18 History of Wake Forest College
in North
The first catalogue of the college in which it was
found is that of
Since that time an accurate, definite
statement of entrance requirements has been possible and has been
given in the college catalogues. A comparison will show that the
standard of admission at Wake Forest has been as high as that of any
other institution in the State or in the South, and as high as was
possible for a college which was to minister to the young people
trained in the high schools of North Carolina. In 1906-07 a minimum
of 14 units were required for entrance, of which 12 units were
prescribed. Beginning with the year 1916-17 the minimum
requirement has been fifteen units. Beginning with the catalogue of
1921-22 a distinction was made in the requirements for the different
degrees, but about ten units were the same in all, to wit, those in
English, mathematics, foreign language, history and science. Until the
college year 1922-23 a student might enter with some deficiencies in
his high school work. At first he might enter with certain deficiencies
and credit for only 10 units; for the school year 1916-17, the number
of units necessary for admission was 121/2; it was raised again in
1919-20 to 13 units. With the opening of the school year 1922-23 no
deficiencies were allowed, and every student was required to have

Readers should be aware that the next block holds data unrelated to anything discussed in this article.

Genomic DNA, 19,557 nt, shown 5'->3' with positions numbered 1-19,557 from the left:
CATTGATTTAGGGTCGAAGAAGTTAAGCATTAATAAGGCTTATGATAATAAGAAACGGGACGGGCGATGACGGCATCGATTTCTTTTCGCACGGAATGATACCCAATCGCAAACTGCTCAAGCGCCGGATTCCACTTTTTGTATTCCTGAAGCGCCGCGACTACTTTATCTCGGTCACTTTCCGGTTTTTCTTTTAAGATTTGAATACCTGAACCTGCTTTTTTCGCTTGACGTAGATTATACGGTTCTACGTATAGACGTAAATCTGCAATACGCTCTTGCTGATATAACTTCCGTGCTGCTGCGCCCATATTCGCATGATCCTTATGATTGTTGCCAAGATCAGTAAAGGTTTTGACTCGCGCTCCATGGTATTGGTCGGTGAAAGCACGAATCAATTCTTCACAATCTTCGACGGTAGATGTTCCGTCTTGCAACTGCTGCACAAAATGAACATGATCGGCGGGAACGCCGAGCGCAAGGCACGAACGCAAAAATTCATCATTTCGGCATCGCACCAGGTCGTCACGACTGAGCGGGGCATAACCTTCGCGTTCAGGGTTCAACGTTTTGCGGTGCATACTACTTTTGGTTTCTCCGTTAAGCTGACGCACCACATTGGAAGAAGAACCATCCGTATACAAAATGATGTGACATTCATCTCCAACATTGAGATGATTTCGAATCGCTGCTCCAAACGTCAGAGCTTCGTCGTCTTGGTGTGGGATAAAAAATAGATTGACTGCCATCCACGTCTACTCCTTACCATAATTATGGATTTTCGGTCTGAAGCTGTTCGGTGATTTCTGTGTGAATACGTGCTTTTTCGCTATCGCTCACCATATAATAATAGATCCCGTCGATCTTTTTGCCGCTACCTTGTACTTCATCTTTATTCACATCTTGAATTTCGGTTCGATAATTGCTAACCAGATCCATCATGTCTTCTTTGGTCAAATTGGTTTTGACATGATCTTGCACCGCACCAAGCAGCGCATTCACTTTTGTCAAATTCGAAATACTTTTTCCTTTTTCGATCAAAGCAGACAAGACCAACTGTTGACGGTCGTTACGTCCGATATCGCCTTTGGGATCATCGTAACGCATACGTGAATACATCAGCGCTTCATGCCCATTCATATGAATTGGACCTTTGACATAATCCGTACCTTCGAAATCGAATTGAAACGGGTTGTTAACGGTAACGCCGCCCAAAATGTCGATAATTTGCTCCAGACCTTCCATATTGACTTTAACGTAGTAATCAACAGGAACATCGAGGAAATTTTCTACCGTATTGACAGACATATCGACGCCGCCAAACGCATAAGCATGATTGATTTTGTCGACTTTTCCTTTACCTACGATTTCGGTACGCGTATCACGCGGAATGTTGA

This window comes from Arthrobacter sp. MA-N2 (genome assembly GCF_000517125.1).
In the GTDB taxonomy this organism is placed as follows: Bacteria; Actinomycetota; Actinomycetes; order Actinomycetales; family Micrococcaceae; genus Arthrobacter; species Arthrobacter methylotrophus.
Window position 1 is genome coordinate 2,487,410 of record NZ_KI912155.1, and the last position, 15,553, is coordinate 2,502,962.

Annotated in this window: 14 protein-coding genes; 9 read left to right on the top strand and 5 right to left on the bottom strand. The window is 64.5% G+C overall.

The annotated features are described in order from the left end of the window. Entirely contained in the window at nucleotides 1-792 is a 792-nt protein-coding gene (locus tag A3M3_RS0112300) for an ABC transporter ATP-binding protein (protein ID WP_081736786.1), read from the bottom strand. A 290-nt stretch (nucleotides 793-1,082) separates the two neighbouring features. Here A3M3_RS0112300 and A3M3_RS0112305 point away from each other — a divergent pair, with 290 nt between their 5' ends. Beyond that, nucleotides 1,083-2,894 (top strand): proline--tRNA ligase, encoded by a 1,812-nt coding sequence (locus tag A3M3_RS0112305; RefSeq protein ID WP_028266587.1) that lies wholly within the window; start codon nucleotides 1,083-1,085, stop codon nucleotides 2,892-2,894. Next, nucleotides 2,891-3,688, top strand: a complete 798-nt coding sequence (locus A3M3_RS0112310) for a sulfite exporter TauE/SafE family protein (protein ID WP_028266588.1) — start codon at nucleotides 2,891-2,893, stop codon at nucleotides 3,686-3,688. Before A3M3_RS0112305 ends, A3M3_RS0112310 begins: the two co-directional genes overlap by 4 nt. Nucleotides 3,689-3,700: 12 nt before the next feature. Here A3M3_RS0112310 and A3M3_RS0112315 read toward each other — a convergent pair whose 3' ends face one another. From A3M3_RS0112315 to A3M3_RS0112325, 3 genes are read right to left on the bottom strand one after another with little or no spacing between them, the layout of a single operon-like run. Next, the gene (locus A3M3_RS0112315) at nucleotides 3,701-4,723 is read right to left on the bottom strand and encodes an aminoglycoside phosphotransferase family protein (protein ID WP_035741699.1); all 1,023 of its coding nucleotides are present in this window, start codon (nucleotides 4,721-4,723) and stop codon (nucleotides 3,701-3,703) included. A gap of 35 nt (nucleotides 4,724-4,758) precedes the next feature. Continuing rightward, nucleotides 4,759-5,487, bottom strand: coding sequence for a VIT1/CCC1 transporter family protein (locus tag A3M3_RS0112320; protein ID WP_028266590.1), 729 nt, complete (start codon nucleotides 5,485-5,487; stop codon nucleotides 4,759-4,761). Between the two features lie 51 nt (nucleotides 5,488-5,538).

credit for full fifteen units and a certificate of graduation from a high
school accredited by the State Department of Education or some other
recognized accrediting agency. Such deficiencies in high school
preparation as those indicated were called "conditions." For their
removal at the various higher educational institutions various means
were employed. At some
2 It was not used in the catalogue of the University of North Carolina of 1904-05.
Its introduction caused some repercussions. In 1905 the recently established
Carnegie Foundation used the term "unit" In its reports on education. Since these
reports were generally circulated one began to hear of "Carnegie units," and many
supposed that the Foundation had originated the term and imposed it on the
educational institutions, with the "sinful, malevolent, wicked" purpose of "putting
higher education out of the reach of the many." Such was the view of Rev. Baylus
Cade, maintained with much invective, eloquence and force in the Biblical
Recorder of February 23, 1910. In the paper of the next week an explanation,
seemingly satisfactory to Mr. Cade, was made by G. W. Paschal, chairman of the
College Committee on Entrance
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